Words can hurt, and the pain of verbal bullying festers

Thank you for Robert P. Lockwood’s column on bullying (“Truth about bullying,” Nov. 21). Bullying doesn’t just disappear when a person graduates. TV (even commercials) and movies are full of adult bullies. We prompt our children from the time they can talk to say “please,” “thank you” and to be nice to others, yet are we nice to others? Do we mind our own p’s and q’s? I’ve been in department stores when a person goes off on a clerk or manager in front of their kids. So much for our example.

It doesn’t just occur there. I have been bullied by co-workers (I am handicapped, so I am “different,” something some folks just can’t handle), fellow members of a health club, members of support groups, etc. We all need to be reminded to watch our mouths. 

“Sticks and stones may break my bones, but words will never hurt me” is a flat-out lie. Words do hurt, and the hurt goes deep and festers. We all need to remember to follow our own example — Jesus the Christ. In Matthew 12:36, he warns: “I tell you, on the day of judgment people will render an account of every careless word they speak. By your words, you will be acquitted, and by your words you will be condemned.” Let that be our wake-up call. 

— Nancy Sonneman, Cincinnati, Ohio

Trashed trinkets 

Re “Stop sending me your religious trinkets” (Our Take, Nov. 14): 

Magnets, nickels, address labels, Christmas seals, scratch pads, raffle tickets, crucifixes, rosaries, holy water, holy cards, calendars and greeting cards. You name it, I get it. So now I don’t even bother opening the envelope. In the trash it goes. 

I have my own personal charities that I donate to, and I don’t need or want anything in return. 

— Anita Alvarez, Montebello, Calif.

Prickly issues 

In “A preview of the American bishops annual fall meeting” (Openers, Nov. 14), you stated, “For the first time in quite a while, there aren’t any particularly contentious or prickly matters on the bishops’ agenda.” But there are two morally serious matters that should definitely be on the bishops agenda. 

Something besides nominal articles need to be done to curtail so-called Catholic pro-abortion and pro-choice legislators on all levels; 4,000 murders of unborn babies per day IS a contentious and prickly matter. 

Another serious issue are the Catholic colleges and universities that tolerate heresy. The magisterium has provided Canon 808 of the Code of Canon Law to take away the title of Catholic from those colleges and universities. The magisterium also has the authority to withdraw the priestly faculties of priests who remain in those colleges and universities no longer Catholic.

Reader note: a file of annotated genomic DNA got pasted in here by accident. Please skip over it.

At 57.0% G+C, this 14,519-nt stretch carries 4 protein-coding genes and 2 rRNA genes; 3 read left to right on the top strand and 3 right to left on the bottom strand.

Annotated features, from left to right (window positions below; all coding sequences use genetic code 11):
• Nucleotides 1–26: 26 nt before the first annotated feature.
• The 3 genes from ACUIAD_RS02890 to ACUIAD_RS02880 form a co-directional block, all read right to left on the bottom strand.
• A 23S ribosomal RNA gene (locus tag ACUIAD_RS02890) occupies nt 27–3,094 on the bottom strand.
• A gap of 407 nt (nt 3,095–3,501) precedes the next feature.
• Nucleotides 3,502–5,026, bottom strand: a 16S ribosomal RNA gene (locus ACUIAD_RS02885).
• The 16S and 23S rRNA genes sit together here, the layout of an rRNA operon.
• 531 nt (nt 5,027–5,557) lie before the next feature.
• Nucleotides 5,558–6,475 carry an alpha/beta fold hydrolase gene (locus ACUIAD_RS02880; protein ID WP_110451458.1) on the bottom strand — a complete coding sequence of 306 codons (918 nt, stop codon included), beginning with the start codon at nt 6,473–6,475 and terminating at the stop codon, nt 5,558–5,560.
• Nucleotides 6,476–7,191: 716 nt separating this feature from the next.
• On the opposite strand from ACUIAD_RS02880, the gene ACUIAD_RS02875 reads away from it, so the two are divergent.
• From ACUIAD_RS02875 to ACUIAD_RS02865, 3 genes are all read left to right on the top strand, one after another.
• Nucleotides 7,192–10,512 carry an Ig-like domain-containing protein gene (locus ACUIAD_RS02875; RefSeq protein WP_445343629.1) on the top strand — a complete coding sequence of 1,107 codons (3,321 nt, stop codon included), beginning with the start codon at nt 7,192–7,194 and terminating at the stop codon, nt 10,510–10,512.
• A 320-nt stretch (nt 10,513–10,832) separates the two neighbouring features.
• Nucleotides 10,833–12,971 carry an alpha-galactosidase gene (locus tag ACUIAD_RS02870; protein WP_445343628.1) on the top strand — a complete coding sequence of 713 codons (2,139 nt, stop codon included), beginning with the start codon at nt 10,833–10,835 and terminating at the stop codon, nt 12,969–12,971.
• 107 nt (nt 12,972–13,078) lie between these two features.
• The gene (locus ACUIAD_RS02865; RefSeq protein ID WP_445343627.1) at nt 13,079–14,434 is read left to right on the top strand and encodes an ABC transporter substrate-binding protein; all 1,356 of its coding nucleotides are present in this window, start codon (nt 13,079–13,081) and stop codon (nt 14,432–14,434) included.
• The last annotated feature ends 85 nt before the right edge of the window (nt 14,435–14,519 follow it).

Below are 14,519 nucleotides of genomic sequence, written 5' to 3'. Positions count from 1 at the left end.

There must be some action to stimulate bishops who are only concerned about their popularity. Where are our shepherds who are leading their flocks? 

— Charles and Magdalene Sippel, Waterloo, Wis.

Edifying In Focus 

I found Russell Shaw’s article on Bishop Denis O’Connell (“Lost to the ages,” Nov. 21) to be very interesting and very edifying. I have read Shaw’s articles in other Catholic periodicals and they are always quite informative. We are fortunate to have a writer like Shaw. 

— Bob Barattini, West Palm Beach, Fla.

An EWTN collection? 

Within the Church, the Mystical Body of Christ, there are many subsidiary groups that are expediting the mission of Catholicism. Each parish, at the behest of each diocese, asks us, on given Sundays, to contribute to such groups as Catholic Charities, Catholic Relief Services, Peter’s Pence and Propagation of the Faith, etc. 

The one glaring omission is the Eternal Word Television Network, which has an enviable record of evangelization. It reaches out worldwide to peoples of all faiths and no faith. The number of converts and reverts resulting from their propagation of the unvarnished message of the magisterium is outstanding.

 Why then do we not have a special collection once a year in each church, directed by each diocese, to support EWTN? It would certainly be easier to monitor than such entities as the Catholic Campaign for Human Development (“U.S. bishops overhaul controversial program,” Nov. 14)

— John O’Brien, Ocala, Fla.

Working with numbers 

I enjoyed your article by Pope Benedict XVI on the distribution of the world’s migrants (“Pope’s prescription for immigration debate,” Nov. 14). As a former accountant, I took the liberty of taking the distribution number per nation to the population of that nation. Please note how the ranking changes, with the United States moving to No. 3 on my list. The new high ranking goes to Saudi Arabia, with a very low population at the outset. 

Statistics can be very revealing depending on how one correlates the numbers. However one calculates these figures, it is a disgrace upon the human race that such conditions exist. I wonder about the fate of those millions who are unable to migrate. 

— Glenn Slaby, New Rochelle, N.Y.


The website for the Frontline Faith Project, which sends MP3 players to service members (“Keeping faith alive on the front lines,” Nov. 7), is www.frontlinefaithproject.org.